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Notes on Brewing

Random notes are kept here on various topics available for reading until I get to arrange them in to proper reading  and training material.


A glass-like cell wall is a unique characteristic of diatoms another group of unicellular algae (from the group known as Protista). A diatom's cell wall contains silica, the same mineral that makes up glass. These rigid cell walls give diatoms a variety of geometric shapes. The cell wall consists of two halves that fit together like the bottom and lid of a shoebox. Diatoms contain chlorophyll, but appear yellow or brown because they also contain other pigments that mask the green colour. Both freshwater and marine environments are rich in diatoms, which are key members of plankton. They are as important a food source for many marine animals as grasses are for many land animals.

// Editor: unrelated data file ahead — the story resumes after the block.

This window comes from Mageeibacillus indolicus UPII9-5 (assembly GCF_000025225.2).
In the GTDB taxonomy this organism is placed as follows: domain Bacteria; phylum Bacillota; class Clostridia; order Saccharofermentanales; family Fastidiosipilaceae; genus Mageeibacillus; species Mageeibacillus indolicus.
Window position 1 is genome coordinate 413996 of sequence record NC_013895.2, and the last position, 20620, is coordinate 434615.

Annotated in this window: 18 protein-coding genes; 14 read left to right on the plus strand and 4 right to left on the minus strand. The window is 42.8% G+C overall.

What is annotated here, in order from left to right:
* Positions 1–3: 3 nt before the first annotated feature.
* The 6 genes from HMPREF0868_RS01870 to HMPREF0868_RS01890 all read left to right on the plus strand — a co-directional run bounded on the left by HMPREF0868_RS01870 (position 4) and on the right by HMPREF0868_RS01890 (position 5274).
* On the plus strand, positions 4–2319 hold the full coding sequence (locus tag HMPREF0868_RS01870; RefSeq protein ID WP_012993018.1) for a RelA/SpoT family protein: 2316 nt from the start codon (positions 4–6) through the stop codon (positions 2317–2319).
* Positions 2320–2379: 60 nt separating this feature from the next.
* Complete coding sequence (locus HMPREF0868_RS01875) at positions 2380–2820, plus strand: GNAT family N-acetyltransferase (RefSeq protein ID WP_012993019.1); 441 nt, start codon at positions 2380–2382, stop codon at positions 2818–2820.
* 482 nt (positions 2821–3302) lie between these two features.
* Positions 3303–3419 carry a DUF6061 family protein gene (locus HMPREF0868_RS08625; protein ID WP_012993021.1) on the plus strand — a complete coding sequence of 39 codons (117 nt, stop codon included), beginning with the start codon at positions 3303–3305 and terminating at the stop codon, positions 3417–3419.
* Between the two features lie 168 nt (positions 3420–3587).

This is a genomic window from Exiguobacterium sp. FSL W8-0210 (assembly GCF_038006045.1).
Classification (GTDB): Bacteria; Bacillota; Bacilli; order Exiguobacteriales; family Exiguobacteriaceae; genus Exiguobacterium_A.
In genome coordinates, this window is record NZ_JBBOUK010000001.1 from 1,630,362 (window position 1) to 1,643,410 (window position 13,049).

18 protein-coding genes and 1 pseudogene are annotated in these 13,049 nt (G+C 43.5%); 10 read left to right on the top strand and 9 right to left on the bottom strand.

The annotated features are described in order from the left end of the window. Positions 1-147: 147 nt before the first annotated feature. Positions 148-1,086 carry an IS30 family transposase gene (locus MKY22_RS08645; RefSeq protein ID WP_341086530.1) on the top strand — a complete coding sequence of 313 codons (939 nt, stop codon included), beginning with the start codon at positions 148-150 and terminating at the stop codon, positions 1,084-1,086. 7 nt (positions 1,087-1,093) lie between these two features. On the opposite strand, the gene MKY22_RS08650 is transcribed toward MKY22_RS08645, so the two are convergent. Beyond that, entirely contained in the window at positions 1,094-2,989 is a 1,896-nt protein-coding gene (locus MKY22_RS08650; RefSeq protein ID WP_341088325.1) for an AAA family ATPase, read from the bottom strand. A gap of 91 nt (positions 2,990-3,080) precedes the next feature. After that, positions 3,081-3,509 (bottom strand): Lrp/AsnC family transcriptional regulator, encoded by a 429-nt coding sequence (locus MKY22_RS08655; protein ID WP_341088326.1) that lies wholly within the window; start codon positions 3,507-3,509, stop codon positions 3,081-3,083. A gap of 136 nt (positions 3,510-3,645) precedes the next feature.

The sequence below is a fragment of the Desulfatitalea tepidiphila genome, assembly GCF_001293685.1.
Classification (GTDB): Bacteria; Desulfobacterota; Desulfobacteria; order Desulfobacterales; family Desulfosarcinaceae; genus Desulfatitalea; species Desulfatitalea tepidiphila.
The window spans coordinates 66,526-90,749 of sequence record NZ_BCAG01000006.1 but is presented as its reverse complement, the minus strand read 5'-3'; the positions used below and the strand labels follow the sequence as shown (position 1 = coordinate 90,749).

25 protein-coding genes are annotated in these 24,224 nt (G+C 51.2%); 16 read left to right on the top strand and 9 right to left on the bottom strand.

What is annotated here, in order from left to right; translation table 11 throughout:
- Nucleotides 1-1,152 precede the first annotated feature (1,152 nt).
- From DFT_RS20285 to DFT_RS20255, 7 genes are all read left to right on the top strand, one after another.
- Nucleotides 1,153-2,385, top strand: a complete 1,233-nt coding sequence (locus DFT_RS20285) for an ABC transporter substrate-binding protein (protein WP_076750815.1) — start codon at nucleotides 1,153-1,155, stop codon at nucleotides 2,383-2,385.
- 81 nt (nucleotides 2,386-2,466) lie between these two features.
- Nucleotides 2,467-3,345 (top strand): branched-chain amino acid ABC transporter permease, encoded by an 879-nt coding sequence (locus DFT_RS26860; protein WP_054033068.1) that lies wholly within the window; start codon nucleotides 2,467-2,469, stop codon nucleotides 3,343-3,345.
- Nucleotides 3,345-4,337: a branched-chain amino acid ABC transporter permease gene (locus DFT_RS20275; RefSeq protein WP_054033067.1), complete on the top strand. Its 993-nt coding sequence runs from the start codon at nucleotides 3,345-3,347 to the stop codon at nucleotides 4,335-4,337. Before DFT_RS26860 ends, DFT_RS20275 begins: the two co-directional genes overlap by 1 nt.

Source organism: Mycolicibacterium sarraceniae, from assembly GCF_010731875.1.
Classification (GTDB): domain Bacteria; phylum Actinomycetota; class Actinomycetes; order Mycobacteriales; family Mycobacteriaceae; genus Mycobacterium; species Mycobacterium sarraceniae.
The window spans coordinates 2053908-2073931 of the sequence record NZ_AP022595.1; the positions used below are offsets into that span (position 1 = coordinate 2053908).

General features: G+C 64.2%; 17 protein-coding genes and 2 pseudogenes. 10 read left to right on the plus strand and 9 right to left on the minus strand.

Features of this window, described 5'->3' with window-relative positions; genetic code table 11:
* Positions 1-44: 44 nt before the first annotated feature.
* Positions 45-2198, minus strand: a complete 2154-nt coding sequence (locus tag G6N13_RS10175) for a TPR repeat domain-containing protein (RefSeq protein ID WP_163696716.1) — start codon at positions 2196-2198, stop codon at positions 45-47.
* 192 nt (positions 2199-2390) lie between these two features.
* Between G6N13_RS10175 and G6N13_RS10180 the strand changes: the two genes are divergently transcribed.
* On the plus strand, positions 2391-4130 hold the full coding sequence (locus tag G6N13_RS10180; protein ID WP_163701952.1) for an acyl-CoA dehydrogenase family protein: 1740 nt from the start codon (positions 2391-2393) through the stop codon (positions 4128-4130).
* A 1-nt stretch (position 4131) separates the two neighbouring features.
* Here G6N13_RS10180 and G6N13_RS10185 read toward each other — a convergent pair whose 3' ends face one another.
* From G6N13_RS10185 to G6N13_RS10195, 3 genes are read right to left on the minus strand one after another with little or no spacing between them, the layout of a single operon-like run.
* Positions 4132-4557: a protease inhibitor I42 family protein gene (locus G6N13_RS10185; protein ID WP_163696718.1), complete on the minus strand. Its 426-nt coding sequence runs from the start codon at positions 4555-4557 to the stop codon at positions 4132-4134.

Diatoms store their food reserves in the form of an oil, which enables them to float near the surface where they are exposed to sunlight. When diatoms die, they no longer produce this oil, and they sink to the ocean floor. The glassy cell walls do not decompose and, over time, they accumulate and can become fossilised. Enormous numbers of fossilised diatoms make up thick sediments known as diatomaceous earth. This soil is mined for use as a filter material, as a grinding and polishing agent, and as an ingredient in some toothpastes.